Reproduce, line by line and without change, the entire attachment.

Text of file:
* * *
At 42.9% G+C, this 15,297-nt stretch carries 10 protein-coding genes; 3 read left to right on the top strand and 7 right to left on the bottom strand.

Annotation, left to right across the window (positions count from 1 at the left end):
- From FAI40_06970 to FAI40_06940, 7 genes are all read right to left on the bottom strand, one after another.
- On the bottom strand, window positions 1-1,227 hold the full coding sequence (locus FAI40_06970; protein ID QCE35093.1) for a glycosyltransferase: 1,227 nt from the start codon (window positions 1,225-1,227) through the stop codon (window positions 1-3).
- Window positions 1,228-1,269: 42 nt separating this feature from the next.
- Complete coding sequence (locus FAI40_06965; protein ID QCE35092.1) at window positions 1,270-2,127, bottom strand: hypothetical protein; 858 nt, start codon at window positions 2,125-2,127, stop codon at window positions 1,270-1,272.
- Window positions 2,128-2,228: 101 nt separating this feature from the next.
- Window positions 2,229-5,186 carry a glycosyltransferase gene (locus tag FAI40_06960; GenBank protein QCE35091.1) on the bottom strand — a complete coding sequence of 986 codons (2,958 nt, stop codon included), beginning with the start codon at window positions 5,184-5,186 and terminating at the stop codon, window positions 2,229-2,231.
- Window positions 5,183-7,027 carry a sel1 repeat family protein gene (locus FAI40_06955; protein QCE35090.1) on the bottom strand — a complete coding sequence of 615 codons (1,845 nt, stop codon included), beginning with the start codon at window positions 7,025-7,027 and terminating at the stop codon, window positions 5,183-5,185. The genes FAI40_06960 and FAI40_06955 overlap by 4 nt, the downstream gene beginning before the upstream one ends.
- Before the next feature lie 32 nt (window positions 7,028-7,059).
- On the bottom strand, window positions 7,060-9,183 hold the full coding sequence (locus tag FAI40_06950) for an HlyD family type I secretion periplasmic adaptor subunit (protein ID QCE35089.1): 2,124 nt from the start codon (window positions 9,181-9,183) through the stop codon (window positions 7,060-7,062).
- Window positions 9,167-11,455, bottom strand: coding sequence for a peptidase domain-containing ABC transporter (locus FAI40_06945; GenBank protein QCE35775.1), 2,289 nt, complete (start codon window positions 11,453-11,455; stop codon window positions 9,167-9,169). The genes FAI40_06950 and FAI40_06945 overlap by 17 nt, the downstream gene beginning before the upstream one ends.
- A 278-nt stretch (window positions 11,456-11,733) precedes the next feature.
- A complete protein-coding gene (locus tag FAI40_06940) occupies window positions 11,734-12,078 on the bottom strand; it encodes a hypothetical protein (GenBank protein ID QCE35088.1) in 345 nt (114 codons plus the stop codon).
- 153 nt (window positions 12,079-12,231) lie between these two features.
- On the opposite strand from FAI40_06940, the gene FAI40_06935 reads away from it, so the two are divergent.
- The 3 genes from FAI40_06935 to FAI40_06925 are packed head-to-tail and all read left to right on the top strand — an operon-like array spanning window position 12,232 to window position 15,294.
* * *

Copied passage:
At 42.9% G+C, this 15,297-nt stretch carries 10 protein-coding genes; 3 read left to right on the top strand and 7 right to left on the bottom strand.

Annotation, left to right across the window (positions count from 1 at the left end):
- From FAI40_06970 to FAI40_06940, 7 genes are all read right to left on the bottom strand, one after another.
- On the bottom strand, window positions 1-1,227 hold the full coding sequence (locus FAI40_06970; protein ID QCE35093.1) for a glycosyltransferase: 1,227 nt from the start codon (window positions 1,225-1,227) through the stop codon (window positions 1-3).
- Window positions 1,228-1,269: 42 nt separating this feature from the next.
- Complete coding sequence (locus FAI40_06965; protein ID QCE35092.1) at window positions 1,270-2,127, bottom strand: hypothetical protein; 858 nt, start codon at window positions 2,125-2,127, stop codon at window positions 1,270-1,272.
- Window positions 2,128-2,228: 101 nt separating this feature from the next.
- Window positions 2,229-5,186 carry a glycosyltransferase gene (locus tag FAI40_06960; GenBank protein QCE35091.1) on the bottom strand — a complete coding sequence of 986 codons (2,958 nt, stop codon included), beginning with the start codon at window positions 5,184-5,186 and terminating at the stop codon, window positions 2,229-2,231.
- Window positions 5,183-7,027 carry a sel1 repeat family protein gene (locus FAI40_06955; protein QCE35090.1) on the bottom strand — a complete coding sequence of 615 codons (1,845 nt, stop codon included), beginning with the start codon at window positions 7,025-7,027 and terminating at the stop codon, window positions 5,183-5,185. The genes FAI40_06960 and FAI40_06955 overlap by 4 nt, the downstream gene beginning before the upstream one ends.
- Before the next feature lie 32 nt (window positions 7,028-7,059).
- On the bottom strand, window positions 7,060-9,183 hold the full coding sequence (locus tag FAI40_06950) for an HlyD family type I secretion periplasmic adaptor subunit (protein ID QCE35089.1): 2,124 nt from the start codon (window positions 9,181-9,183) through the stop codon (window positions 7,060-7,062).
- Window positions 9,167-11,455, bottom strand: coding sequence for a peptidase domain-containing ABC transporter (locus FAI40_06945; GenBank protein QCE35775.1), 2,289 nt, complete (start codon window positions 11,453-11,455; stop codon window positions 9,167-9,169). The genes FAI40_06950 and FAI40_06945 overlap by 17 nt, the downstream gene beginning before the upstream one ends.
- A 278-nt stretch (window positions 11,456-11,733) precedes the next feature.
- A complete protein-coding gene (locus tag FAI40_06940) occupies window positions 11,734-12,078 on the bottom strand; it encodes a hypothetical protein (GenBank protein ID QCE35088.1) in 345 nt (114 codons plus the stop codon).
- 153 nt (window positions 12,079-12,231) lie between these two features.
- On the opposite strand from FAI40_06940, the gene FAI40_06935 reads away from it, so the two are divergent.
- The 3 genes from FAI40_06935 to FAI40_06925 are packed head-to-tail and all read left to right on the top strand — an operon-like array spanning window position 12,232 to window position 15,294.